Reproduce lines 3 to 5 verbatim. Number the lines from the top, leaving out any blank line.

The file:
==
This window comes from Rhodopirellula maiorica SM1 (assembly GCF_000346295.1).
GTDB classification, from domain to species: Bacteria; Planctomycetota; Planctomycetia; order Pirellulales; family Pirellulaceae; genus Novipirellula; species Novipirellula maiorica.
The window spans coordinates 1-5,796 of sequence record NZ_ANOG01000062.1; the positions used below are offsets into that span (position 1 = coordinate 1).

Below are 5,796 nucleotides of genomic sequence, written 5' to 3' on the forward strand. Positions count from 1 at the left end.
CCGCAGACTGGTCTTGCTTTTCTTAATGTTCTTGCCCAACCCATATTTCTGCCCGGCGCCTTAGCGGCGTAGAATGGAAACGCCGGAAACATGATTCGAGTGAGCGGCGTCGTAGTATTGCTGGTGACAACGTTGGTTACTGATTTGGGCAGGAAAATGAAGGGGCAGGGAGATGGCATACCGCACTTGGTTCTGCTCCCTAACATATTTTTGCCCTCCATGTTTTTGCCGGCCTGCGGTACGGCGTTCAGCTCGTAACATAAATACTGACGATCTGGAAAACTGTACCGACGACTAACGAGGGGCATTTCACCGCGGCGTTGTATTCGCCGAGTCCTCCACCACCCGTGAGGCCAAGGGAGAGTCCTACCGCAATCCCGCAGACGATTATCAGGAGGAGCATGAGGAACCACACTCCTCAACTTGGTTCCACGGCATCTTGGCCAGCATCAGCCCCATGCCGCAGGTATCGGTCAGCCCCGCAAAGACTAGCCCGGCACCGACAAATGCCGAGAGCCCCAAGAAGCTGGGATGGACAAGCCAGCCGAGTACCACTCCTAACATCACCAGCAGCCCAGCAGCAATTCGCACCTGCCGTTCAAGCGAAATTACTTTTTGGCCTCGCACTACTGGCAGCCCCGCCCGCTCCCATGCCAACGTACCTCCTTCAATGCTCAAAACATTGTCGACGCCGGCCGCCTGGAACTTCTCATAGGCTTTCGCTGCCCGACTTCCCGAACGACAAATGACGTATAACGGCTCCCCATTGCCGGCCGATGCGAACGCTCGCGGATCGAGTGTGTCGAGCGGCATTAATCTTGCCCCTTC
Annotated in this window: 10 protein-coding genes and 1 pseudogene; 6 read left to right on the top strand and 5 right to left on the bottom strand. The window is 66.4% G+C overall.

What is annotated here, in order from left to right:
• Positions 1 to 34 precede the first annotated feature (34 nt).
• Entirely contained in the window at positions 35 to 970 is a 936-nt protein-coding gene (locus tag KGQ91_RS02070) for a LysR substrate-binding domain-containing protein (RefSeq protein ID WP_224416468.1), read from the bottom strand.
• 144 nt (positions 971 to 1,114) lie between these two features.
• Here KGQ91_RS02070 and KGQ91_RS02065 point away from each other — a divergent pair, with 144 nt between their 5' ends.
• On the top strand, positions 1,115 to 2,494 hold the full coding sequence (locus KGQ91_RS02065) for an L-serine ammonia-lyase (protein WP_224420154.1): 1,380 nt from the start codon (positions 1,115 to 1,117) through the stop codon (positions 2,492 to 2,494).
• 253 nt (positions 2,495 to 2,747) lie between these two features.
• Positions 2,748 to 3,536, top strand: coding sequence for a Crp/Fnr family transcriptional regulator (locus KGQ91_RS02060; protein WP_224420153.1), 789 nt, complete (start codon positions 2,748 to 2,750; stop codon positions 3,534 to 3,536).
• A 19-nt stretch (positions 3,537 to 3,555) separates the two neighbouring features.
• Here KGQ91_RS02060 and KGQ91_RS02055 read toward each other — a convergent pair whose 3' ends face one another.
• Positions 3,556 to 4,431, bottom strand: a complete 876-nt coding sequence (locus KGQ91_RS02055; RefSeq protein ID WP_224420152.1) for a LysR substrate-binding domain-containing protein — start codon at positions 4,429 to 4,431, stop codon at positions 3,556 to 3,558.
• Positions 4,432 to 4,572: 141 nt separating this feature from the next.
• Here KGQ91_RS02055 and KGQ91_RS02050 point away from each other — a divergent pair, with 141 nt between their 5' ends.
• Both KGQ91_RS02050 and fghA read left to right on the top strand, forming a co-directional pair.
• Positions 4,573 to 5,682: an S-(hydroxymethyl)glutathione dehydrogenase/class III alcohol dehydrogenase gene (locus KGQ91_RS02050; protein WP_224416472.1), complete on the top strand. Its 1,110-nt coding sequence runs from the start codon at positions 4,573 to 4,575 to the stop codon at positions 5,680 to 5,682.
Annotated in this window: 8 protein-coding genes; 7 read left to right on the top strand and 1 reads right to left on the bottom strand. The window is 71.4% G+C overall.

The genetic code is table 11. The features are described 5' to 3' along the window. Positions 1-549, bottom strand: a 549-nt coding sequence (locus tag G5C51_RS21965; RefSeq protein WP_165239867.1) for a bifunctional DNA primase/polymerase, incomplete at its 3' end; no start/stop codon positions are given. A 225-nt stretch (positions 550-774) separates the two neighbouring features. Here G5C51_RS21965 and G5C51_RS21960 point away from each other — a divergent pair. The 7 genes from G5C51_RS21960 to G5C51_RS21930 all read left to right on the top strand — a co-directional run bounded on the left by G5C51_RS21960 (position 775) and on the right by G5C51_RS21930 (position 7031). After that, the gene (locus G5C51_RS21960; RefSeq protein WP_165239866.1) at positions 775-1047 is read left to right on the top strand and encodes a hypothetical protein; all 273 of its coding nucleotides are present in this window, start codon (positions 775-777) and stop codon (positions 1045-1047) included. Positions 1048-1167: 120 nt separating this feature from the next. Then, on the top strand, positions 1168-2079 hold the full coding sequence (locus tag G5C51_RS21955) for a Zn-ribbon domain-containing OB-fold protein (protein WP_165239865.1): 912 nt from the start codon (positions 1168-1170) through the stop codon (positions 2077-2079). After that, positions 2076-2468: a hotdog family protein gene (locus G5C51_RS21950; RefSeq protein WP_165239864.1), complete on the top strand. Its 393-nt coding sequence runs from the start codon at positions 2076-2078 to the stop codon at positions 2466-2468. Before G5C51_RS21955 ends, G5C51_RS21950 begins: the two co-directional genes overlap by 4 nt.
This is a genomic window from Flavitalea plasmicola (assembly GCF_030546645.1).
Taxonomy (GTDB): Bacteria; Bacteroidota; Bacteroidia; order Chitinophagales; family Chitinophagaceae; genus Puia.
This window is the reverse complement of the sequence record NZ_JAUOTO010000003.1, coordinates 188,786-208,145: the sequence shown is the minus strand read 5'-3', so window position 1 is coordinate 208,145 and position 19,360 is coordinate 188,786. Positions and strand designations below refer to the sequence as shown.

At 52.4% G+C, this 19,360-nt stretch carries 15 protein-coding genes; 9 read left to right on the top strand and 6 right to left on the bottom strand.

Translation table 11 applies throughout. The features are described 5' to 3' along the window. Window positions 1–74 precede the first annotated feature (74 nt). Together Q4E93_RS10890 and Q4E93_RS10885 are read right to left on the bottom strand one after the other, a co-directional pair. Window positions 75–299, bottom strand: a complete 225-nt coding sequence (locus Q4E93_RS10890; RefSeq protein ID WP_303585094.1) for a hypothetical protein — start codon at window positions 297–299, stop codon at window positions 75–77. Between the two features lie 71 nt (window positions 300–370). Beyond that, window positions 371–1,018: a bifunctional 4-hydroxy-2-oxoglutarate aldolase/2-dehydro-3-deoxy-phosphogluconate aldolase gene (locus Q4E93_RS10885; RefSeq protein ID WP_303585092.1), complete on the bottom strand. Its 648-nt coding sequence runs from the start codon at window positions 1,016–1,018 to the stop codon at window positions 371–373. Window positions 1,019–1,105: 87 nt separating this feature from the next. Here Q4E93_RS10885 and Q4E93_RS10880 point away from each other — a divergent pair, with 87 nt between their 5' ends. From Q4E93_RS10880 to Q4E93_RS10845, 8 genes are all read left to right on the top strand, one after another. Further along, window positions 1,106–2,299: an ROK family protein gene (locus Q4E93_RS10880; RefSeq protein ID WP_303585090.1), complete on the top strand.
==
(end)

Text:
The window spans coordinates 1-5,796 of sequence record NZ_ANOG01000062.1; the positions used below are offsets into that span (position 1 = coordinate 1).

Below are 5,796 nucleotides of genomic sequence, written 5' to 3' on the forward strand. Positions count from 1 at the left end.
CCGCAGACTGGTCTTGCTTTTCTTAATGTTCTTGCCCAACCCATATTTCTGCCCGGCGCCTTAGCGGCGTAGAATGGAAACGCCGGAAACATGATTCGAGTGAGCGGCGTCGTAGTATTGCTGGTGACAACGTTGGTTACTGATTTGGGCAGGAAAATGAAGGGGCAGGGAGATGGCATACCGCACTTGGTTCTGCTCCCTAACATATTTTTGCCCTCCATGTTTTTGCCGGCCTGCGGTACGGCGTTCAGCTCGTAACATAAATACTGACGATCTGGAAAACTGTACCGACGACTAACGAGGGGCATTTCACCGCGGCGTTGTATTCGCCGAGTCCTCCACCACCCGTGAGGCCAAGGGAGAGTCCTACCGCAATCCCGCAGACGATTATCAGGAGGAGCATGAGGAACCACACTCCTCAACTTGGTTCCACGGCATCTTGGCCAGCATCAGCCCCATGCCGCAGGTATCGGTCAGCCCCGCAAAGACTAGCCCGGCACCGACAAATGCCGAGAGCCCCAAGAAGCTGGGATGGACAAGCCAGCCGAGTACCACTCCTAACATCACCAGCAGCCCAGCAGCAATTCGCACCTGCCGTTCAAGCGAAATTACTTTTTGGCCTCGCACTACTGGCAGCCCCGCCCGCTCCCATGCCAACGTACCTCCTTCAATGCTCAAAACATTGTCGACGCCGGCCGCCTGGAACTTCTCATAGGCTTTCGCTGCCCGACTTCCCGAACGACAAATGACGTATAACGGCTCCCCATTGCCGGCCGATGCGAACGCTCGCGGATCGAGTGTGTCGAGCGGCATTAATCTTGCCCCTTC